The title is a quote from Nikita Prokopov, who is wallowing in disenchantment.
An incomplete lit review on balancing data and request volumes between shards for performance and reliability, with an extra bit about replicating requests to maximize both. » about 1000 words
Gospel: use InnoDB, never MyISAM It seems everybody on StackExchange is singing from the same gospel: “[How can I] prevent queries from waiting for table level lock?” Answer: use InnoDB. The major advantages of InnoDB over MyISAM. “Even in a read-intesive system, just one DELETE or UPDATE statement will quickly nullify whatever benefits MyISAM has.” […] » about 400 words
Testing how long it takes to assign a variable versus assigning through WordPress’ apply_filters(). Filters are core to WordPress, but I haven’t yet looked at the total number of apply_filters() calls used throughout the code. The answer to this question is that calling a non-existing filter before assignment is about 21 times more costly than […] » about 300 words
Question: Should you check for a file before attempting to include it, or just suppress errors? Calling file_exists requires stating it twice if the file does exist, so that could take longer. Answer: the file_exists pattern is more than five times faster than the @include pattern for a file that doesn’t exist, and not substantially […] » about 300 words
The Loop’s Jim Dalrymple compiled the following numbers for the time it takes various tech sites to load in a browser in late 2011:
- The Loop: 38 requests; 38.66KB; 1.89 secs
- Daring Fireball: 23 requests; 49.82KB; 566 milliseconds
- Macworld: 130 requests; 338.32KB; 8.54 secs
- Ars Technica: 120 requests; 185.99KB; 2.08 secs
- Apple: 46 requests; 419KB; 1.39 secs
- CNN: 196 requests; 269.41KB; 4 secs
- BGR: 368 requests; 2.74MB; 35.33 secs
- AppleInsider: 141 requests; 649.39KB; 5.64 secs
- Facebook: 137 requests; 993.54KB; 11.19 secs
- MacStories: 119 requests; 2.16MB; 2.13 secs
John Gruber started this by calling out The Next Web for it’s slow performance:
- TheNextWeb: 342 requests; 6MB; no time info
This thread on memory usage while executing WordPress’s comments_template() raised my awareness of performance issues related to displaying comments on posts in WordPress. The first thing to know is that all the comments on a given post are loaded into memory, even if the comments are paged and only a subset will be displayed. Then comments_template() calls update_comment_cache(), […] » about 500 words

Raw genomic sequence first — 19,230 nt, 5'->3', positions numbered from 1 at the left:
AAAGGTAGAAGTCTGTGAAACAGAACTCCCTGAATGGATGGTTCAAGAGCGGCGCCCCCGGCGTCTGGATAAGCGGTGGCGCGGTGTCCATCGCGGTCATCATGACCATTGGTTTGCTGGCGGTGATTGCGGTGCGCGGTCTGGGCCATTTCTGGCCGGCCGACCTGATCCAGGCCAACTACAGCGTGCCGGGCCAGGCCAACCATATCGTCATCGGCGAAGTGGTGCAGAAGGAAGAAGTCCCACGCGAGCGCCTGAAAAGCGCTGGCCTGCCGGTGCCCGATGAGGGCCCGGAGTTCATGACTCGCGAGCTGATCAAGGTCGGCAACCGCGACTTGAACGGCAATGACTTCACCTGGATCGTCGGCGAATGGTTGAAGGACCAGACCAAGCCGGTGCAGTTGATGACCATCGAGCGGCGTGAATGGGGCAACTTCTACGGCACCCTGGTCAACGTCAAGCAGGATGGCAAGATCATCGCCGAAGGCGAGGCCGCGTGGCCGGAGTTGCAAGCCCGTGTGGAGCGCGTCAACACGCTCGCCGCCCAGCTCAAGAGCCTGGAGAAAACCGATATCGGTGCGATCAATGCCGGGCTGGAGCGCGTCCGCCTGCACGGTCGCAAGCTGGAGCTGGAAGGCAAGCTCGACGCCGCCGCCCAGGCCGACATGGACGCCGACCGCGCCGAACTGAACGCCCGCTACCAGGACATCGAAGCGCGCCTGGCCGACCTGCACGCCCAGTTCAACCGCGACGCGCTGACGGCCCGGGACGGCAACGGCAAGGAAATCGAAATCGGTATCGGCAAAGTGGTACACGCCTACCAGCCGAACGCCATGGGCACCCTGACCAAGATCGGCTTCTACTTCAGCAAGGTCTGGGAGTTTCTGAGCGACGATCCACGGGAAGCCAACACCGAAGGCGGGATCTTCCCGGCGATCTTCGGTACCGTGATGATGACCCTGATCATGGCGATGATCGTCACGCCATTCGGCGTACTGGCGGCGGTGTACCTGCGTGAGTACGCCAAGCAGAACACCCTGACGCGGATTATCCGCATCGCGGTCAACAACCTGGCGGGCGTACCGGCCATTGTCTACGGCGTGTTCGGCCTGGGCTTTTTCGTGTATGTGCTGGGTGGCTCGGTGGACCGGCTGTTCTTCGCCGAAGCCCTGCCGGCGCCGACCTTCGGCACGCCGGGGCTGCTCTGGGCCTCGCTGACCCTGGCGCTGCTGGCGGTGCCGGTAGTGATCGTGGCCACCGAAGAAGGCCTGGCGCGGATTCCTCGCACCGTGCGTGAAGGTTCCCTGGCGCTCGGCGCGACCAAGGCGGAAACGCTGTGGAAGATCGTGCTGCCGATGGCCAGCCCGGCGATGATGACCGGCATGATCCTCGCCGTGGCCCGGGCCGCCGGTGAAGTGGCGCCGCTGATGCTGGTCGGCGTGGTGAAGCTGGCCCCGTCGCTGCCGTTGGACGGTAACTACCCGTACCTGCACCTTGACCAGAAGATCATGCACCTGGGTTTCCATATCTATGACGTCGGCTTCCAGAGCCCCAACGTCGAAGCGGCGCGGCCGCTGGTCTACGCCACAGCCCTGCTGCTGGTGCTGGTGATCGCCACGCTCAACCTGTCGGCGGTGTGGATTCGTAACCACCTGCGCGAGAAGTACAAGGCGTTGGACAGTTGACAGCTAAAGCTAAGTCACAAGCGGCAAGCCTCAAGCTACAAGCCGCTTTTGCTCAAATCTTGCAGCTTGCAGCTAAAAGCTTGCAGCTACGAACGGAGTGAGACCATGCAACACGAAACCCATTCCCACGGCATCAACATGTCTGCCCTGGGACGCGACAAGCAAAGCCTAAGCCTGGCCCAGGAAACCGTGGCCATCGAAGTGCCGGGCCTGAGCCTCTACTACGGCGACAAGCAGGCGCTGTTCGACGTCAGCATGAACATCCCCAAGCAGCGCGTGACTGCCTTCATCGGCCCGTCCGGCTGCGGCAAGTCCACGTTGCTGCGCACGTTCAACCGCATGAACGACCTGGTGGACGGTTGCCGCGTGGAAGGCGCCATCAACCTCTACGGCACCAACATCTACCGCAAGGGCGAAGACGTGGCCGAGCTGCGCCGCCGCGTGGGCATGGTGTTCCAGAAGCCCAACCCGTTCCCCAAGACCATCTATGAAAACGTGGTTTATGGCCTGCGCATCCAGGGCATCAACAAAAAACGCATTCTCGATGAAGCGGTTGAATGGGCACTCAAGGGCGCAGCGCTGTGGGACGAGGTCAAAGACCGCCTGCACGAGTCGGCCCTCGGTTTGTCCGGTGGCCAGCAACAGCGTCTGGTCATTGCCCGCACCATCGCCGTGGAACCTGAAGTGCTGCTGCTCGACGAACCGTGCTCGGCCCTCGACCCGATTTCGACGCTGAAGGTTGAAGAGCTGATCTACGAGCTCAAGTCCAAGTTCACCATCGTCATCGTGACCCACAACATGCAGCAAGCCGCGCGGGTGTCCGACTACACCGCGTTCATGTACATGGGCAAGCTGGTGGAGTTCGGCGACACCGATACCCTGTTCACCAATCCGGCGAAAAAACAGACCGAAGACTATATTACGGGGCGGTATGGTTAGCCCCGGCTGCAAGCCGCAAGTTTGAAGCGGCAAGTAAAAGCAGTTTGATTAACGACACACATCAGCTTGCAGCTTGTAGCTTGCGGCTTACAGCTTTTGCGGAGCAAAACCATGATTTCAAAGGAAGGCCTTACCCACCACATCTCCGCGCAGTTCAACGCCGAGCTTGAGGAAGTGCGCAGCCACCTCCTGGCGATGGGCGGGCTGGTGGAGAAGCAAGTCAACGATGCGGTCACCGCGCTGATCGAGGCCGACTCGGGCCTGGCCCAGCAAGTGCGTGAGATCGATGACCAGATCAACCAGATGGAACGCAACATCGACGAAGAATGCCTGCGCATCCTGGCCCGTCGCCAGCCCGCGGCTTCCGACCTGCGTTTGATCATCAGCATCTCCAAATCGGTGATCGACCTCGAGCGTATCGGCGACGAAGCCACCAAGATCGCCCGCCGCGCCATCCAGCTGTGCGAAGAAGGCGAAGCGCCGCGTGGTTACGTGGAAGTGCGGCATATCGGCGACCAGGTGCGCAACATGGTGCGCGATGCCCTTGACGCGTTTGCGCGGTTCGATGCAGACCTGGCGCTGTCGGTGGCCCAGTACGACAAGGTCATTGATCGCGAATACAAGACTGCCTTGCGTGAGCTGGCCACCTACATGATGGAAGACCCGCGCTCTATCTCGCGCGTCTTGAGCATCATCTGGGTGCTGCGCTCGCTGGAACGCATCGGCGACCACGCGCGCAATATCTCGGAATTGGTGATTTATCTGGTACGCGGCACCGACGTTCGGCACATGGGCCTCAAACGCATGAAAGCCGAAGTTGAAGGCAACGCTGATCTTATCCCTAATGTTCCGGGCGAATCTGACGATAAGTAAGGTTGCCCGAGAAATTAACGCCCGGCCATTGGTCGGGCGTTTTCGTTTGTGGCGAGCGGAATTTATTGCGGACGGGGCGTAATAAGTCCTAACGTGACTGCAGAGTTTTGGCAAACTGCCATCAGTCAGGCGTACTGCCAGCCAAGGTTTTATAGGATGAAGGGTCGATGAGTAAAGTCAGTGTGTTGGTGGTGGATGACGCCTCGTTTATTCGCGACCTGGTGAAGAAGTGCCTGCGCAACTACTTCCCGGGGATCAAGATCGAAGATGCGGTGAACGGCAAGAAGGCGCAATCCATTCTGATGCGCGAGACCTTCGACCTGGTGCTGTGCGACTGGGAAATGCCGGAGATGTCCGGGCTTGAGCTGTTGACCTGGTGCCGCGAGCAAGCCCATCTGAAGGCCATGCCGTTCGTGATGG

Like WordPress MU before, MultiSite implementations of WordPress 3.0 use a script to handle image and other attachment downloads. That script checks permissions and maps the request path to the files path on disk, then reads the file out to the web server, which sends it to the browser. That approach has some inefficiencies, and […] » about 400 words
The above graph and this MySQL performance blog story are from last year, but I believe are still relevant and instructive now. Sure, the FusionIO is faster, but how the hell can you beat a single SSD in terms of price/performance? RAID 10: 4.8 transactions per minute per dollar SSD: 27 transactions per minute per […] » about 100 words
Regular Expression Matching Can Be Simple And Fast, by Russ Cox:
Perl [and PHP and others] could not now remove backreference support, of course, but they could employ much faster algorithms when presented with regular expressions that don’t have backreferences.
How much faster? About a million times (no, I do not exaggerate).
I use a lot of regular expressions, and relatively few of them use backreferences. It’d be worth optimizing.
I spied the Wintec FileMate 48GB Ultra ExpressCard and began to wonder how it works as a boot drive for Mac OS X in a late 2008 MacBook Pro (the model just before Apple replaced the ExpressCard slot with an SD slot). But I didn’t have to wonder too much, as a post to this […] » about 300 words
Automattic uses Lightspeed (for PHP), nginx (for static content), and Apache (for media uploads). For WordPress-generated content, all server options are approximately the same speed.
Automattic uses beta versions of APC, and provides a 3-5x performance increase. It’s tied closely to the PHP version, so Automattic recently switched from PHP 4 to PHP 5.
MySQL scales well and is easy enough to use that there’s little reason to consider other DBs for WordPress content. Other applications may have different needs. Note: FriendFeed uses MySQL to store schema-less data. Single-table key lookups in MySQL are faster than getting the data from Memcached.